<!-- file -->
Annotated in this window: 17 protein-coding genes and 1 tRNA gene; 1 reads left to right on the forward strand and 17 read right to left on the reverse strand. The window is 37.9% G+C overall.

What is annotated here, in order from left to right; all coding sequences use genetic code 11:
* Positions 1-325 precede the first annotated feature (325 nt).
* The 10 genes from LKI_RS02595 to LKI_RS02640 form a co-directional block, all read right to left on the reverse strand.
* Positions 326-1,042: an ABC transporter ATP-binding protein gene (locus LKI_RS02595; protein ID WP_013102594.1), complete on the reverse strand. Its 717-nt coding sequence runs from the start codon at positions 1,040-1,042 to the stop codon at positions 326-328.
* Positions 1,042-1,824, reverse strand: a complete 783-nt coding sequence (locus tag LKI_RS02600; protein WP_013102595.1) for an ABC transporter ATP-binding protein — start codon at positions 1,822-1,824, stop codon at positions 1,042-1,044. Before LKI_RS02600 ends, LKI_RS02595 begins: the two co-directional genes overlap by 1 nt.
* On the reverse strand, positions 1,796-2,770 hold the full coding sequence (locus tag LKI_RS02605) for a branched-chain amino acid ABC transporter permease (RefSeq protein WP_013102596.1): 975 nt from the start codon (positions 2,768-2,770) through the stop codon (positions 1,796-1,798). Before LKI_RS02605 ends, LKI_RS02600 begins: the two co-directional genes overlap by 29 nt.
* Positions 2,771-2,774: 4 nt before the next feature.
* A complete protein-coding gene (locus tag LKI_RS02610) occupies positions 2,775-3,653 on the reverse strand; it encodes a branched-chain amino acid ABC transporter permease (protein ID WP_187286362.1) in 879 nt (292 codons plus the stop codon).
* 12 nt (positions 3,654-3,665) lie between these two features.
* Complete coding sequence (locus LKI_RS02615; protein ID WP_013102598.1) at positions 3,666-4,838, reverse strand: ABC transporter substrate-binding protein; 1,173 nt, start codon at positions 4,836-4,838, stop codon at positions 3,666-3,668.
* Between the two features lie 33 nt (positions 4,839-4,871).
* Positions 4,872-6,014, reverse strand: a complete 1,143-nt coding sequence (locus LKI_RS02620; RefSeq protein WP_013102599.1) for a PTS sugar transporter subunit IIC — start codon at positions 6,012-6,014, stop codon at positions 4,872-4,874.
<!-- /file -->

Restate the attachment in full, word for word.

Annotated in this window: 17 protein-coding genes and 1 tRNA gene; 1 reads left to right on the forward strand and 17 read right to left on the reverse strand. The window is 37.9% G+C overall.

What is annotated here, in order from left to right; all coding sequences use genetic code 11:
* Positions 1-325 precede the first annotated feature (325 nt).
* The 10 genes from LKI_RS02595 to LKI_RS02640 form a co-directional block, all read right to left on the reverse strand.
* Positions 326-1,042: an ABC transporter ATP-binding protein gene (locus LKI_RS02595; protein ID WP_013102594.1), complete on the reverse strand. Its 717-nt coding sequence runs from the start codon at positions 1,040-1,042 to the stop codon at positions 326-328.
* Positions 1,042-1,824, reverse strand: a complete 783-nt coding sequence (locus tag LKI_RS02600; protein WP_013102595.1) for an ABC transporter ATP-binding protein — start codon at positions 1,822-1,824, stop codon at positions 1,042-1,044. Before LKI_RS02600 ends, LKI_RS02595 begins: the two co-directional genes overlap by 1 nt.
* On the reverse strand, positions 1,796-2,770 hold the full coding sequence (locus tag LKI_RS02605) for a branched-chain amino acid ABC transporter permease (RefSeq protein WP_013102596.1): 975 nt from the start codon (positions 2,768-2,770) through the stop codon (positions 1,796-1,798). Before LKI_RS02605 ends, LKI_RS02600 begins: the two co-directional genes overlap by 29 nt.
* Positions 2,771-2,774: 4 nt before the next feature.
* A complete protein-coding gene (locus tag LKI_RS02610) occupies positions 2,775-3,653 on the reverse strand; it encodes a branched-chain amino acid ABC transporter permease (protein ID WP_187286362.1) in 879 nt (292 codons plus the stop codon).
* 12 nt (positions 3,654-3,665) lie between these two features.
* Complete coding sequence (locus LKI_RS02615; protein ID WP_013102598.1) at positions 3,666-4,838, reverse strand: ABC transporter substrate-binding protein; 1,173 nt, start codon at positions 4,836-4,838, stop codon at positions 3,666-3,668.
* Between the two features lie 33 nt (positions 4,839-4,871).
* Positions 4,872-6,014, reverse strand: a complete 1,143-nt coding sequence (locus LKI_RS02620; RefSeq protein WP_013102599.1) for a PTS sugar transporter subunit IIC — start codon at positions 6,012-6,014, stop codon at positions 4,872-4,874.